Wednesday, February 15, 2017

Falernum is Back

      On a visit to Barbados about seven years ago, there I was introduced to a very unique liqueur called Falernum.  They make a really good cocktail there called a Corn ‘n Oil in which the John D. Taylor Velvet Falernum is the primary ingredient.  I also found out on the same trip that it is made at Foursquare Distillery there on Barbados.
     John D Taylor Velvet Falernum is a longtime staple item of resorts and bars in Barbados, and today for its use in Tropical, Tiki and Caribbean drinks such as the Rum Swizzle, Mai Tai, Zombie, and the Corn n' Oil.   It is made from an infusion of spices and lime juice into sugar cane syrup and Barbados Rum.
     Falernum was at the center of many of Don the Beachcomber and Trader Vics’ popular cocktails of the era.   Falernum is a classic for your classic Tiki and other Caribbean cocktails.   Falernum is either a non-alcoholic syrup or a liqueur based around white rum.   Almond, clove and lime zest, with other possible flavors of allspice, ginger or vanilla are added to the rum to create this unique flavor.   Falernum is one of those mixers that fit into so many different cocktails and brings them to life with the extra depth it adds.
     For those looking for the flavor of falernum without the alcohol, Fee Brothers makes a very good Falernum syrup.  The other alternative is to make it yourself.  There are a lot of recipes out there to create this in your own kitchen.  Below is the recipe that I have played with and like very much.
     Traditionally, falernum is used with rum, tiki driven or swizzle style cocktails.   Falernum adds a spicy sweetness that will overcome the citrus acetic, dryness or sourness of many cocktails.   Falernum can be used with other spirits addition to rum, it does very well, especially dark spirits like rye, brandy, and scotch.   This is one mixer that you have to be careful with and not use too much of it, as it can over power the cocktail very easily.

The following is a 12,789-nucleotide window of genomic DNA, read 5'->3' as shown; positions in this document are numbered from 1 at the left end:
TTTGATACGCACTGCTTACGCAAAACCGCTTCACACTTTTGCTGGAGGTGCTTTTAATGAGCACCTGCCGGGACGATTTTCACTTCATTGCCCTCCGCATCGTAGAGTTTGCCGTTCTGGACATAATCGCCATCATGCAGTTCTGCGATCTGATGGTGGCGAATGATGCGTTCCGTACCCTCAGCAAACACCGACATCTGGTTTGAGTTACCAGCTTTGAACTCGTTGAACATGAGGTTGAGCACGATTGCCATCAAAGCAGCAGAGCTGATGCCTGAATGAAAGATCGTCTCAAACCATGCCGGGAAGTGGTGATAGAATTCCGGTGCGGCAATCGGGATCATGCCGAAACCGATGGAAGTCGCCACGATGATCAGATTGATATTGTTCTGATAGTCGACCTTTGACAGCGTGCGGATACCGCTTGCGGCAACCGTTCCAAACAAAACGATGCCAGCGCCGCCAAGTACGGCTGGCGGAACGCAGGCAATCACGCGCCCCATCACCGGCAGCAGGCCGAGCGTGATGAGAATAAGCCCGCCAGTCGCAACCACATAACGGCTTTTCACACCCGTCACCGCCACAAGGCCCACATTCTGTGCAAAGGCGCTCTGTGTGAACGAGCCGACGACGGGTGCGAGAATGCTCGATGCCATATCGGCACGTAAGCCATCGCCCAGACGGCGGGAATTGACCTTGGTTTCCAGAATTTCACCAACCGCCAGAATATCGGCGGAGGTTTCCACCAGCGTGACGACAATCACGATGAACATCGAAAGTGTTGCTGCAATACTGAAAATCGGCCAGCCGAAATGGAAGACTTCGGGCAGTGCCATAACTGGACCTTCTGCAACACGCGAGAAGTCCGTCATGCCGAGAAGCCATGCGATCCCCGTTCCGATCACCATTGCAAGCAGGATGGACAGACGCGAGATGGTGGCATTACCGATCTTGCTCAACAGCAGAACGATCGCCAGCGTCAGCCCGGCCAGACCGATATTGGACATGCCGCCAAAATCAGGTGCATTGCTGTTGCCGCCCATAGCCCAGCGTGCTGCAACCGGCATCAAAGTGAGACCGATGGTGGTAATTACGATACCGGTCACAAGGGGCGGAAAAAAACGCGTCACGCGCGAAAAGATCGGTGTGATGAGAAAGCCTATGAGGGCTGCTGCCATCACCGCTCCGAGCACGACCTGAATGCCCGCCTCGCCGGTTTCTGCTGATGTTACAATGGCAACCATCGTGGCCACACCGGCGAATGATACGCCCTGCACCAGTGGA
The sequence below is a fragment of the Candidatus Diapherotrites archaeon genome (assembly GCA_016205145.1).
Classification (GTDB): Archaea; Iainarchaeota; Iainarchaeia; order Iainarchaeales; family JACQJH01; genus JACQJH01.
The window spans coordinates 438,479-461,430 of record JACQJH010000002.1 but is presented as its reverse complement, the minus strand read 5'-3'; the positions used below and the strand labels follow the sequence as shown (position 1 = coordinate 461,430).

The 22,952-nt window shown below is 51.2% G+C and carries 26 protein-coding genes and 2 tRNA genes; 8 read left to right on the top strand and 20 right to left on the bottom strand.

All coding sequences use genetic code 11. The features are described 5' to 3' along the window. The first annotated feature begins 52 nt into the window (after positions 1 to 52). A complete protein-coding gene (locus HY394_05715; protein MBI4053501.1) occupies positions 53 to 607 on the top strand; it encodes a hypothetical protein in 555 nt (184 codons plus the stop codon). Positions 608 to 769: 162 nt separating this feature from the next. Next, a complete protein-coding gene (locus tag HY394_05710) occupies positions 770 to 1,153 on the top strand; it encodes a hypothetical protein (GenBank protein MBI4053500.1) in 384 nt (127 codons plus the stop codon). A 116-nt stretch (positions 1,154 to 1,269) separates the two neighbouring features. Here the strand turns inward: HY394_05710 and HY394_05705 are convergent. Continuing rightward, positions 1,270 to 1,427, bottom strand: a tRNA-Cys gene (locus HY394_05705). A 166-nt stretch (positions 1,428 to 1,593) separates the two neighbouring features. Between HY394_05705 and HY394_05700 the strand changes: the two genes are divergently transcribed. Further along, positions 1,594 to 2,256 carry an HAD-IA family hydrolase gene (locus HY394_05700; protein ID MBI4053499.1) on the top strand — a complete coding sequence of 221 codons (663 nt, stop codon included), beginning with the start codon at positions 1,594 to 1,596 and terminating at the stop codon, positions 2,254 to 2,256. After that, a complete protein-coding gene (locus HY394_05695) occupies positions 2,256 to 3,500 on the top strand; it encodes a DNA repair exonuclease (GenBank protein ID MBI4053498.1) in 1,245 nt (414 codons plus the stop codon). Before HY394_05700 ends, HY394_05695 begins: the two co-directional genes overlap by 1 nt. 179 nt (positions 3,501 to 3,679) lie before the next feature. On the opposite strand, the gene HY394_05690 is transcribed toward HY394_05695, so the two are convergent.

Bahama Bob’s Falernum Recipe
  • 1/3 cup Sliced, Raw Almonds
  • 30 whole Cloves
  • 1/8 cup of fresh chopped Ginger
  • 1/2 cup of Doorly’s White Rum or other quality white rum
  • 8 Limes
  • 2/3 cup of Water
  • 1/2 cup of Sugar in the Raw

Preheat the oven to 400°F and toast the almonds on a cookie sheet until slightly darkened and fragrant, about five minutes. Be careful not to let them burn. Let cool before using.
Place the almonds and cloves in a closeing glass jar and pour in the rum.  Shake and let steep 24 hours days.
Zest the limes, being sure no white pith is included. Set aside four of the limes for use in the rest of this recipe, and reserve the rest for another project. Add lime zest to the jar. At this point you can also add other spices, if desired. Shake and let steep for 1 day, and then strain through cheesecloth, pressing to extract as much liquid as possible.
Juice four of the limes, and strain the juice into a sauce pot. Add water and sugar, then bring to a boil on medium heat. Cook until sugar is dissolved, about 5 minutes. Let syrup cool, then combine with the strained almond and clove infusion. Strain mixture through a coffee filter, if desired, then let it rest for an additional 12 hours before use.